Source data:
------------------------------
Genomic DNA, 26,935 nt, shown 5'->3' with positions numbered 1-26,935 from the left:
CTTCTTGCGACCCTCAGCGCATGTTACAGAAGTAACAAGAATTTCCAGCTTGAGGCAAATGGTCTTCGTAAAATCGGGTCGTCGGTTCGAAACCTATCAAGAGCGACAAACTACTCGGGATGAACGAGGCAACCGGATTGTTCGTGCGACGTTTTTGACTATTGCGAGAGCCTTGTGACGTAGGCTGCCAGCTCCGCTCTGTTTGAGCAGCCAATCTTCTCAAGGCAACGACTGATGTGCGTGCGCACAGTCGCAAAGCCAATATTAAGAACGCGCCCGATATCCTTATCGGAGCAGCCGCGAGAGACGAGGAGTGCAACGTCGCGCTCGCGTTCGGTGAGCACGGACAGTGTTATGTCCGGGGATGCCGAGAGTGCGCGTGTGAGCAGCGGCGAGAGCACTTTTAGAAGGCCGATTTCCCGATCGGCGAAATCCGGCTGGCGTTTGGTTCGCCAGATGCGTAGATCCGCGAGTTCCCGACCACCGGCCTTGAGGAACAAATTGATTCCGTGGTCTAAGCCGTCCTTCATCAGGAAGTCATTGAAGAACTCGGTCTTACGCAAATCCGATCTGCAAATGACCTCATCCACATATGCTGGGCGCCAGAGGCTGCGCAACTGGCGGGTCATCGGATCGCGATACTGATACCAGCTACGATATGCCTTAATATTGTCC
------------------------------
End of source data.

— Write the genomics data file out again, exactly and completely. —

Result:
Genomic DNA, 26,935 nt, shown 5'->3' with positions numbered 1-26,935 from the left:
CTTCTTGCGACCCTCAGCGCATGTTACAGAAGTAACAAGAATTTCCAGCTTGAGGCAAATGGTCTTCGTAAAATCGGGTCGTCGGTTCGAAACCTATCAAGAGCGACAAACTACTCGGGATGAACGAGGCAACCGGATTGTTCGTGCGACGTTTTTGACTATTGCGAGAGCCTTGTGACGTAGGCTGCCAGCTCCGCTCTGTTTGAGCAGCCAATCTTCTCAAGGCAACGACTGATGTGCGTGCGCACAGTCGCAAAGCCAATATTAAGAACGCGCCCGATATCCTTATCGGAGCAGCCGCGAGAGACGAGGAGTGCAACGTCGCGCTCGCGTTCGGTGAGCACGGACAGTGTTATGTCCGGGGATGCCGAGAGTGCGCGTGTGAGCAGCGGCGAGAGCACTTTTAGAAGGCCGATTTCCCGATCGGCGAAATCCGGCTGGCGTTTGGTTCGCCAGATGCGTAGATCCGCGAGTTCCCGACCACCGGCCTTGAGGAACAAATTGATTCCGTGGTCTAAGCCGTCCTTCATCAGGAAGTCATTGAAGAACTCGGTCTTACGCAAATCCGATCTGCAAATGACCTCATCCACATATGCTGGGCGCCAGAGGCTGCGCAACTGGCGGGTCATCGGATCGCGATACTGATACCAGCTACGATATGCCTTAATATTGTCC